The effects of separation anxiety disorder and directionality of psychiatric comorbidities are noteworthy. Previous observations are here borne out: that separation anxiety is a common precursor to other anxiety disorders, particularly panic disorder and agoraphobia (4), and that anxious attachments may constitute a vulnerability for development of posttraumatic stress disorder (PTSD) in the presence of severe stressors (5). In this study, looking at time-lagged associations (odds ratios) between onset of separation anxiety disorder and other psychiatric disorders, presence of separation anxiety disorder elevates the odds ratios of developing other mood and anxiety disorders, yet presence of major depression, bipolar disorder, and other anxiety disorders presages development of separation anxiety disorder as well. Notably, Separation anxiety disorder elevates the odds ratios of developing attention deficit hyperactivity disorder and PTSD in nonreciprocal relationships. Risks for development of separation anxiety disorder include childhood adversity and “maladaptive family functioning in childhood” (both of which have increasing cumulative risks for development of separation anxiety disorder), as well as lifetime traumatic exposure: parsed here as war, violence, sexual violence, family death, “network events,” and “other.” Another article featured in this issue of the Journal, by Thalia C. Eley, Ph.D., et al. (6), on genetic study of anxiety transmission, highlights the central role of environmental contributions to development of anxiety between generations, looking at a widely divergent domain: a twin-study genetic data set.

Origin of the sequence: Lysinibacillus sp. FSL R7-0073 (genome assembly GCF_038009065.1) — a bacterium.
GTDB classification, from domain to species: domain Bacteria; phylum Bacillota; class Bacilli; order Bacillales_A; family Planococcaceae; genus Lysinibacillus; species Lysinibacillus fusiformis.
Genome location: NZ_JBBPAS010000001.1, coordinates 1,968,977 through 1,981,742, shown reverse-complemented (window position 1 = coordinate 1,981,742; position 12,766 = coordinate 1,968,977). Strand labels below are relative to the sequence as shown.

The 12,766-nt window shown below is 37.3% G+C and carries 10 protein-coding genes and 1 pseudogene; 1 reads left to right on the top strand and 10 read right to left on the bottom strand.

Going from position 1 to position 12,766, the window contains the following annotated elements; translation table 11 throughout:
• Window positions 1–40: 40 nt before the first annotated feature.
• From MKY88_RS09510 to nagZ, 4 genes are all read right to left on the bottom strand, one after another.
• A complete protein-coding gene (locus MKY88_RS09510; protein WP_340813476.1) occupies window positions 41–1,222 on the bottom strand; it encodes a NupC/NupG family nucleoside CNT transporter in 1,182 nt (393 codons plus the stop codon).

Severe role impairment resulting from separation anxiety disorder is worst in high-income countries, where it is non-ignorable (71% severe role impairment among adolescents in the presence of psychiatric comorbidity). Yet meaningful role impairment from separation anxiety disorder occurs across age groups and income categories, with or without comorbidity.